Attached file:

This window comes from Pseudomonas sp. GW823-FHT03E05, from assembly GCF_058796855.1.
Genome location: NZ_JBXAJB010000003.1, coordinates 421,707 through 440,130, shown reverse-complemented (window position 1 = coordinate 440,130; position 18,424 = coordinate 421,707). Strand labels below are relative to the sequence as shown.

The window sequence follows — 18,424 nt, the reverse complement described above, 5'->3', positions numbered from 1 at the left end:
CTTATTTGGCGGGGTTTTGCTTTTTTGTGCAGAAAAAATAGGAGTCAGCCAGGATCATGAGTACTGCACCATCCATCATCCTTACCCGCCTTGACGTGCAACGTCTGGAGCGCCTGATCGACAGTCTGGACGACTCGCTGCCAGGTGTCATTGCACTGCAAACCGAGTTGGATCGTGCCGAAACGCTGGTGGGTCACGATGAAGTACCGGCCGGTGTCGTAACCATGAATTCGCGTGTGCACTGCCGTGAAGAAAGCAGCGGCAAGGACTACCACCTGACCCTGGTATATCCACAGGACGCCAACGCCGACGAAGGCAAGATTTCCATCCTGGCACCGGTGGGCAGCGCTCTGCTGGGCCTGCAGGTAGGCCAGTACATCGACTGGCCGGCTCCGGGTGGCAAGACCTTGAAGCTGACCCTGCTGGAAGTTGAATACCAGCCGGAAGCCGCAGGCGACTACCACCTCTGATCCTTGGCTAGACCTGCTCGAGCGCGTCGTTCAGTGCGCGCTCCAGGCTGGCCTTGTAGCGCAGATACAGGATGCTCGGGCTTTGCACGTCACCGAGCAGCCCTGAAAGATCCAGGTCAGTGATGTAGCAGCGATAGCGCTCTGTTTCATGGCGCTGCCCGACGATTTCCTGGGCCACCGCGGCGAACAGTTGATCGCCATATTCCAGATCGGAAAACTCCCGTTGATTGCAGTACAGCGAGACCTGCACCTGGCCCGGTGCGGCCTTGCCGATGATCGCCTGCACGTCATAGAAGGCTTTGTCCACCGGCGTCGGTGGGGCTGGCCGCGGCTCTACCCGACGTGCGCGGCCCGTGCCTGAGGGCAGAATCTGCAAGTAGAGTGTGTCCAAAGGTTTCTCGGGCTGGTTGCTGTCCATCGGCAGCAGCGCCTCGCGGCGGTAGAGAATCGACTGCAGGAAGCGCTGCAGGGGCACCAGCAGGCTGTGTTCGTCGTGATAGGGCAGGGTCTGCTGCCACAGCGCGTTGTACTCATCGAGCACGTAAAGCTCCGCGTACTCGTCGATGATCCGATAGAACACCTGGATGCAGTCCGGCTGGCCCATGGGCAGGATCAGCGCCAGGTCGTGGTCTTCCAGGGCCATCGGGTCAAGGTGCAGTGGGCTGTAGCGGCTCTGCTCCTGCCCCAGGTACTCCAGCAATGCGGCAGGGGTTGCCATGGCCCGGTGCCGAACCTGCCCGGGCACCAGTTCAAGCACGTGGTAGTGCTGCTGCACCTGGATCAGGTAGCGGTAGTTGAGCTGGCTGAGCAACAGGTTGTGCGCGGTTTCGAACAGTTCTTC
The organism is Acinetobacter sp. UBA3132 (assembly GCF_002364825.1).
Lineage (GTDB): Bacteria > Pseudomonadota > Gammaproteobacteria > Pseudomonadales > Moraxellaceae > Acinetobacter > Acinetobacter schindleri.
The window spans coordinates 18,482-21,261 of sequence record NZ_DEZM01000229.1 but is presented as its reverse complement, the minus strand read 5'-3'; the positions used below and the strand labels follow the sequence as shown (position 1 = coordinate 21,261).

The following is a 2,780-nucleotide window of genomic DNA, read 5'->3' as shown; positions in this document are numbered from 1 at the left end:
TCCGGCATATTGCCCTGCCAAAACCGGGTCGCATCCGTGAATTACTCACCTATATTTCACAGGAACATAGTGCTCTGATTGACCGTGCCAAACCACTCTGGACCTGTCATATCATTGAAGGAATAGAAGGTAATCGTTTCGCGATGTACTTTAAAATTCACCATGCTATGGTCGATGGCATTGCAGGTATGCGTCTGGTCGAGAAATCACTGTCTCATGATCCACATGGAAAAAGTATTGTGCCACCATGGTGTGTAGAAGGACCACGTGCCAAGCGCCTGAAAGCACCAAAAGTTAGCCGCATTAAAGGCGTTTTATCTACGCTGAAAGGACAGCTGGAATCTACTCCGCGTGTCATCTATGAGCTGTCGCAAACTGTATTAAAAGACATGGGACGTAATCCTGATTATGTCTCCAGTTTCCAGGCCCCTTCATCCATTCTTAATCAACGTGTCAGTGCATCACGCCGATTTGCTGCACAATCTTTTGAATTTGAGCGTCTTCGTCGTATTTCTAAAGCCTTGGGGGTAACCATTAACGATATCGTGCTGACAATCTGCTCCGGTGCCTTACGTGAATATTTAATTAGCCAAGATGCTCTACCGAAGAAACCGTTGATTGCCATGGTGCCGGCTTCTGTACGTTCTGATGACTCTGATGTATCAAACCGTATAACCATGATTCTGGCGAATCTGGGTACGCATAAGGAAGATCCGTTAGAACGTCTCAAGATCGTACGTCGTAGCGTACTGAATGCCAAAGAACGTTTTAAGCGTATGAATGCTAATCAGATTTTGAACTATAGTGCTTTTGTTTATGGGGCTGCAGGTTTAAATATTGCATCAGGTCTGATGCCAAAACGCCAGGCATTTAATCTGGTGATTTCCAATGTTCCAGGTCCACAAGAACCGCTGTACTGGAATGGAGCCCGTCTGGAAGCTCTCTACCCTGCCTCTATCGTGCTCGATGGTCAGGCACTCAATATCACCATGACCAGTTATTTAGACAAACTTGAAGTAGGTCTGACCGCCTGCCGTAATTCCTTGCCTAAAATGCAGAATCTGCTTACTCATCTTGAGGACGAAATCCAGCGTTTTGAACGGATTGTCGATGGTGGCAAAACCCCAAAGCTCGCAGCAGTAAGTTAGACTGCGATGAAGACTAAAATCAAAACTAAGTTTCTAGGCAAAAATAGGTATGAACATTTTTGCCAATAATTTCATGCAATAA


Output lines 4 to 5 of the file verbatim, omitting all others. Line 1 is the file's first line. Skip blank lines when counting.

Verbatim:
CTTATTTGGCGGGGTTTTGCTTTTTTGTGCAGAAAAAATAGGAGTCAGCCAGGATCATGAGTACTGCACCATCCATCATCCTTACCCGCCTTGACGTGCAACGTCTGGAGCGCCTGATCGACAGTCTGGACGACTCGCTGCCAGGTGTCATTGCACTGCAAACCGAGTTGGATCGTGCCGAAACGCTGGTGGGTCACGATGAAGTACCGGCCGGTGTCGTAACCATGAATTCGCGTGTGCACTGCCGTGAAGAAAGCAGCGGCAAGGACTACCACCTGACCCTGGTATATCCACAGGACGCCAACGCCGACGAAGGCAAGATTTCCATCCTGGCACCGGTGGGCAGCGCTCTGCTGGGCCTGCAGGTAGGCCAGTACATCGACTGGCCGGCTCCGGGTGGCAAGACCTTGAAGCTGACCCTGCTGGAAGTTGAATACCAGCCGGAAGCCGCAGGCGACTACCACCTCTGATCCTTGGCTAGACCTGCTCGAGCGCGTCGTTCAGTGCGCGCTCCAGGCTGGCCTTGTAGCGCAGATACAGGATGCTCGGGCTTTGCACGTCACCGAGCAGCCCTGAAAGATCCAGGTCAGTGATGTAGCAGCGATAGCGCTCTGTTTCATGGCGCTGCCCGACGATTTCCTGGGCCACCGCGGCGAACAGTTGATCGCCATATTCCAGATCGGAAAACTCCCGTTGATTGCAGTACAGCGAGACCTGCACCTGGCCCGGTGCGGCCTTGCCGATGATCGCCTGCACGTCATAGAAGGCTTTGTCCACCGGCGTCGGTGGGGCTGGCCGCGGCTCTACCCGACGTGCGCGGCCCGTGCCTGAGGGCAGAATCTGCAAGTAGAGTGTGTCCAAAGGTTTCTCGGGCTGGTTGCTGTCCATCGGCAGCAGCGCCTCGCGGCGGTAGAGAATCGACTGCAGGAAGCGCTGCAGGGGCACCAGCAGGCTGTGTTCGTCGTGATAGGGCAGGGTCTGCTGCCACAGCGCGTTGTACTCATCGAGCACGTAAAGCTCCGCGTACTCGTCGATGATCCGATAGAACACCTGGATGCAGTCCGGCTGGCCCATGGGCAGGATCAGCGCCAGGTCGTGGTCTTCCAGGGCCATCGGGTCAAGGTGCAGTGGGCTGTAGCGGCTCTGCTCCTGCCCCAGGTACTCCAGCAATGCGGCAGGGGTTGCCATGGCCCGGTGCCGAACCTGCCCGGGCACCAGTTCAAGCACGTGGTAGTGCTGCTGCACCTGGATCAGGTAGCGGTAGTTGAGCTGGCTGAGCAACAGGTTGTGCGCGGTTTCGAACAGTTCTTC
The organism is Acinetobacter sp. UBA3132 (assembly GCF_002364825.1).